I have had the pleasure on knowing Lorrie Servati author of Nathan’s Voice for awhile now. She is an amazing writer, #Autism advocate and friend. I encourage you all to take the time check her site out and learn about #Autism through Nathan’s Voice.
Lorrie, it’s an honor to share your amazing story with my readers. Thank you for allowing me to do so. 🙂
The Life Story of Nathan’s Voice
I have been blessed with one beautiful daughter, three handsome sons, a energetic grandson and a precious granddaughter. My husband and I have been together for almost thirteen years and getting ready to celebrate eleven years of marriage. We dated for almost a year and a half before getting married. This is mostly due to the previous relationships that each of us had experienced. If I was going to commit to a relationship, it was important that this person accept my daughter, my son and I as a package deal. I quickly realized that this wonderful man was put in my life for a reason. My daughter and son were afraid that my new husband would try to replace their father, instead he offered them additional support and treated them like they were his children.
Vincent was born a little over ten years ago. When I returned to work after having him, we thought that we had found a good home day care. I dropped him off one morning on my way to work and there was a child with green snot caked on his nose standing just inside the playroom. The woman whom I trusted to care for my infant promised that he was just waiting for his parents to come pick him back up. I made the mistake in believing her because the next morning I was taking my son to the hospital because he was running a fever and was having difficulty breathing. My infant son was only two and a half months old and he was being given breathing treatments every four hours. He had been exposed to an upper respiratory infection by one of the children at the home day care. When my husband and I were able to take him home, we decided that I should become a stay at home mom, or sometimes referred to as SAHM.
It was almost six years later, we found out that Vincent has had only one kidney since birth. This means that skateboards, trampolines, football, joining the military like his older brother, race car driving and motorcycle racing are things that our son should not dream of. My sister, who is a RN and works in dialysis, has already explained to him that if his one kidney is damaged, he would have to do dialysis for the rest of his life. Even if he doesn’t fully understand the consequences, we did.
Just four months later, our youngest son, Nathan, was diagnosed with Asperger’s Syndrome, one of the Autism Spectrum Disorders (ASD). I was sitting in the office of the Special Education Department at our local School Board. Nathan was playing with toys behind me, oblivious to what was happening around him. The school psychologist had just brought Nathan back into the room where I was while he was being evaluated. She sat down across the table from me and said “Your child has Autism”. I felt like I had been knocked off my feet! The recent development was not exactly what we imagined for either of our sons but, our family believes in Philippians 4:13 where it says that “I can do all things through Christ which strengthens me”. God has always taken care of us, even though we may not agree with His designs.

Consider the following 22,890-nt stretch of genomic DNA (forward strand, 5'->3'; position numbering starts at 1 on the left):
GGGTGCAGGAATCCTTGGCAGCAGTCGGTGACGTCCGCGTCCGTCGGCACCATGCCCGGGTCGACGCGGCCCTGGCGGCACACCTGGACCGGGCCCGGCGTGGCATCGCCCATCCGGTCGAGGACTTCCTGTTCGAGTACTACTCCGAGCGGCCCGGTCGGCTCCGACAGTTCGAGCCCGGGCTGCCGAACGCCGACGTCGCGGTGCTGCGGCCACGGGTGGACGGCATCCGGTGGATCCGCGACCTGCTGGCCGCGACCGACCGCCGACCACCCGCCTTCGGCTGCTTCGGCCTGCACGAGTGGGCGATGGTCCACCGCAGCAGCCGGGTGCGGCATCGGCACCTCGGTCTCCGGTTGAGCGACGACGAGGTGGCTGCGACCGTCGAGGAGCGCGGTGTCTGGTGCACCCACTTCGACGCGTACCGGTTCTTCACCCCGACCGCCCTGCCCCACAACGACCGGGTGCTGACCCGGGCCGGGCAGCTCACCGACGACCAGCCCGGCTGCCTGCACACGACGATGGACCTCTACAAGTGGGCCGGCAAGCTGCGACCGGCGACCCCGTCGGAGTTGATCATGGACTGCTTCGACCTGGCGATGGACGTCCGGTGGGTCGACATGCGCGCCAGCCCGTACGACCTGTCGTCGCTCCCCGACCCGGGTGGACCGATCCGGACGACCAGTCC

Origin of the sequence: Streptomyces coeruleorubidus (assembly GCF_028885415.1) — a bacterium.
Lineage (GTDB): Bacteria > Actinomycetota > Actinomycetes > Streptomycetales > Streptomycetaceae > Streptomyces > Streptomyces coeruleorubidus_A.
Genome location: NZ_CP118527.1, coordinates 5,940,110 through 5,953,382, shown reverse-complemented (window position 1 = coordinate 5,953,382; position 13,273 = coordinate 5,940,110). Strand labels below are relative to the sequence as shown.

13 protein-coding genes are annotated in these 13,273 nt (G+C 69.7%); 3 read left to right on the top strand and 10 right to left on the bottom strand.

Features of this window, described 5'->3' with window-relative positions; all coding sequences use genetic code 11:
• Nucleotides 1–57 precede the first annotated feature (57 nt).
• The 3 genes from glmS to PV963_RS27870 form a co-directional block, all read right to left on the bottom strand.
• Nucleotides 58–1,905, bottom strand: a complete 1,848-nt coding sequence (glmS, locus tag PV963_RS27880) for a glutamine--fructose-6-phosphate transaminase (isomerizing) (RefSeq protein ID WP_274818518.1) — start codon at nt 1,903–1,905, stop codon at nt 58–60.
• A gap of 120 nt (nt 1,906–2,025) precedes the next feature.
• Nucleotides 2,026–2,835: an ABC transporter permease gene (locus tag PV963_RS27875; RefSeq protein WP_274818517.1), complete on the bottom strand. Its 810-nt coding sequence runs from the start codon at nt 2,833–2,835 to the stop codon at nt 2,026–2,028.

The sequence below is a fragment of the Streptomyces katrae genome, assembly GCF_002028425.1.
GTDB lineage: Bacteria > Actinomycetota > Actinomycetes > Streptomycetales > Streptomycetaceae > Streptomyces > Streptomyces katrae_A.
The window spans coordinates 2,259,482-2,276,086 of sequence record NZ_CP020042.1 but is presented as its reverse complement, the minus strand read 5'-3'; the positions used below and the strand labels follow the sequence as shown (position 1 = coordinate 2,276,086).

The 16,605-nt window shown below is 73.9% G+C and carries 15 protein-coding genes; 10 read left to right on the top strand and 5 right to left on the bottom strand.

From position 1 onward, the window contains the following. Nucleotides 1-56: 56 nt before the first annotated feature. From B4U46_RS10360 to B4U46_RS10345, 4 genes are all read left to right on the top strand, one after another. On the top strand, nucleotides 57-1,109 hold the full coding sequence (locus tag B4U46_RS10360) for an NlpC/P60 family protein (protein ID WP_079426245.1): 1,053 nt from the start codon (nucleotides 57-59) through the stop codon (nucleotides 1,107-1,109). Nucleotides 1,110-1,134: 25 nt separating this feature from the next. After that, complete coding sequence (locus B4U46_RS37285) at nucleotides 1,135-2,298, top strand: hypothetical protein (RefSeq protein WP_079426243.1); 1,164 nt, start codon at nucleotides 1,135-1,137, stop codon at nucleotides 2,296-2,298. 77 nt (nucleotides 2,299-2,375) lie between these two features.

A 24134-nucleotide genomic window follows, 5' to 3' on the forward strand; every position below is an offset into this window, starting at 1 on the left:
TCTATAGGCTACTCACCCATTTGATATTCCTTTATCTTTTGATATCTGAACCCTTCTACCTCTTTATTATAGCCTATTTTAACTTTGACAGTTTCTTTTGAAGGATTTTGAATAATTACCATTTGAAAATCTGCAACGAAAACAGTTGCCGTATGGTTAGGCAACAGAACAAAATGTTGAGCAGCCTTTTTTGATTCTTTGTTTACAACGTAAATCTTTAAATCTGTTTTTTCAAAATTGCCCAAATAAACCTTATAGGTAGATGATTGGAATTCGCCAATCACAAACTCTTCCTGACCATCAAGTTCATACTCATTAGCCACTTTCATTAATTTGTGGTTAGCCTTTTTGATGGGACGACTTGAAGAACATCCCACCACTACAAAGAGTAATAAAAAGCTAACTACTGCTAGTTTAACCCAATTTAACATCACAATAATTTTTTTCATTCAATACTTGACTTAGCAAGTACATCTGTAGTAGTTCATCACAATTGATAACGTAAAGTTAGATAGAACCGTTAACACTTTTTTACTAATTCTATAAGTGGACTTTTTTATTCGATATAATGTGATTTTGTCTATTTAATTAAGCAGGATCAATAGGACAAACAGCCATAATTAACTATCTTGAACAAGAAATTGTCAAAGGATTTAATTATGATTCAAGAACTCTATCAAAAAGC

During the next few months, I spent a lot of time searching for answers on the internet. I became more familiar with my son’s diagnosis and more comfortable with being his voice to the outside world. In the course of my search, I found that there was a Autism Speaks walk that was scheduled to happen in our area. I immediately registered and started our Family and Friends Team “Nathan’s Voice” making myself the Team Captain. The four of us walked in support of Nathan the first year. Several of our family and church members joined us over the next three (3) years. That type of support was important to us as a family.
Nathan was going to start kindergarten in about five months and I started working with him on communication and interaction with others. This was critical because he had difficulty doing anything that was not of interest to him. If it didn’t intrigue him and hold his focus, it wasn’t worth his time. This is where the red CVS pharmacy savings card became more than a discount card. He was so taken with it that he kept snatching it from my purse. No matter how much effort I put into hiding it, he always found it! So his Kindergarten teacher and I came up with rules for Nathan to be able to have access to the ever so popular red savings card. When Nathan got to class each morning, he would hand it to his teacher for the day. If Nathan listened to his teacher, followed her directions and made good behavior choices then the red card would stay in one of her pockets indicating he would get it back at the end of the day. But, if Nathan didn’t respond appropriately when he was asked to make the right decision, his beloved red savings card was moved to another pocket. This meant that it would stay at school, in his teacher’s possession, until the next day when he would start with a clean slate. That only happened a few times. It upset him so much that I asked the store for another one and let him “visit” it for thirty minutes after we talked about why he couldn’t keep it. This was a major adaptation in Nathan learning positive behavior